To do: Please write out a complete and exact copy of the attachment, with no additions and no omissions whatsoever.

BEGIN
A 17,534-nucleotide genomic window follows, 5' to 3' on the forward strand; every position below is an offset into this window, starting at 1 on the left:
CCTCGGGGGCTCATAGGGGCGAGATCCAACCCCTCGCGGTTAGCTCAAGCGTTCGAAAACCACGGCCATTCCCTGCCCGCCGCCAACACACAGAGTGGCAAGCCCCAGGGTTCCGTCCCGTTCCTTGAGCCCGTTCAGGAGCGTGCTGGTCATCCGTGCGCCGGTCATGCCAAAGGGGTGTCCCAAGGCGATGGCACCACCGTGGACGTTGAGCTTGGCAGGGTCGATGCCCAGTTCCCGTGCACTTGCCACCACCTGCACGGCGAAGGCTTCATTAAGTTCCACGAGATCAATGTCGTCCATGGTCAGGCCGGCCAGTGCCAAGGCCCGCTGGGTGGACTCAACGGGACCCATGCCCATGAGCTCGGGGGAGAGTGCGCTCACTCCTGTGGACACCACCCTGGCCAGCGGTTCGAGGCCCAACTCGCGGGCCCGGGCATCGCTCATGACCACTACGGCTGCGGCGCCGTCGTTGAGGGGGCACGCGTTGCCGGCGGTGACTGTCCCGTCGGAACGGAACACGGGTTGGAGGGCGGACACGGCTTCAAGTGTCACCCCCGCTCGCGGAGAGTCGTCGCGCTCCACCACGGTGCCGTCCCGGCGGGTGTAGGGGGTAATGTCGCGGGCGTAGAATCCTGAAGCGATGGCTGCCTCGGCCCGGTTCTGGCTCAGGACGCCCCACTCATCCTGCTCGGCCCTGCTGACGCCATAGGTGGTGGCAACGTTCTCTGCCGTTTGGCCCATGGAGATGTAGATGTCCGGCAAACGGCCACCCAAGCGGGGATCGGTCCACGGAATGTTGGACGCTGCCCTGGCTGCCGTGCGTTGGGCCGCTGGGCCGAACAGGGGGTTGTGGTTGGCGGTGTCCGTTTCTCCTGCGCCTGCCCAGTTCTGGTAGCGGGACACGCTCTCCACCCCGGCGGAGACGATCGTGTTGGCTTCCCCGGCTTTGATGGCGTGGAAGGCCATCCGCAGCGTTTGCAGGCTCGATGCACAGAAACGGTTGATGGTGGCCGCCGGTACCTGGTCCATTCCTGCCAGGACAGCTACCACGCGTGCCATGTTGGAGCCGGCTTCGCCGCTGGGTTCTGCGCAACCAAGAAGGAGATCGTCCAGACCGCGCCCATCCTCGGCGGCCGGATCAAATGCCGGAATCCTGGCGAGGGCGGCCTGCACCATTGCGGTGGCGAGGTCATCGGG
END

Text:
A 17,534-nucleotide genomic window follows, 5' to 3' on the forward strand; every position below is an offset into this window, starting at 1 on the left:
CCTCGGGGGCTCATAGGGGCGAGATCCAACCCCTCGCGGTTAGCTCAAGCGTTCGAAAACCACGGCCATTCCCTGCCCGCCGCCAACACACAGAGTGGCAAGCCCCAGGGTTCCGTCCCGTTCCTTGAGCCCGTTCAGGAGCGTGCTGGTCATCCGTGCGCCGGTCATGCCAAAGGGGTGTCCCAAGGCGATGGCACCACCGTGGACGTTGAGCTTGGCAGGGTCGATGCCCAGTTCCCGTGCACTTGCCACCACCTGCACGGCGAAGGCTTCATTAAGTTCCACGAGATCAATGTCGTCCATGGTCAGGCCGGCCAGTGCCAAGGCCCGCTGGGTGGACTCAACGGGACCCATGCCCATGAGCTCGGGGGAGAGTGCGCTCACTCCTGTGGACACCACCCTGGCCAGCGGTTCGAGGCCCAACTCGCGGGCCCGGGCATCGCTCATGACCACTACGGCTGCGGCGCCGTCGTTGAGGGGGCACGCGTTGCCGGCGGTGACTGTCCCGTCGGAACGGAACACGGGTTGGAGGGCGGACACGGCTTCAAGTGTCACCCCCGCTCGCGGAGAGTCGTCGCGCTCCACCACGGTGCCGTCCCGGCGGGTGTAGGGGGTAATGTCGCGGGCGTAGAATCCTGAAGCGATGGCTGCCTCGGCCCGGTTCTGGCTCAGGACGCCCCACTCATCCTGCTCGGCCCTGCTGACGCCATAGGTGGTGGCAACGTTCTCTGCCGTTTGGCCCATGGAGATGTAGATGTCCGGCAAACGGCCACCCAAGCGGGGATCGGTCCACGGAATGTTGGACGCTGCCCTGGCTGCCGTGCGTTGGGCCGCTGGGCCGAACAGGGGGTTGTGGTTGGCGGTGTCCGTTTCTCCTGCGCCTGCCCAGTTCTGGTAGCGGGACACGCTCTCCACCCCGGCGGAGACGATCGTGTTGGCTTCCCCGGCTTTGATGGCGTGGAAGGCCATCCGCAGCGTTTGCAGGCTCGATGCACAGAAACGGTTGATGGTGGCCGCCGGTACCTGGTCCATTCCTGCCAGGACAGCTACCACGCGTGCCATGTTGGAGCCGGCTTCGCCGCTGGGTTCTGCGCAACCAAGAAGGAGATCGTCCAGACCGCGCCCATCCTCGGCGGCCGGATCAAATGCCGGAATCCTGGCGAGGGCGGCCTGCACCATTGCGGTGGCGAGGTCATCGGG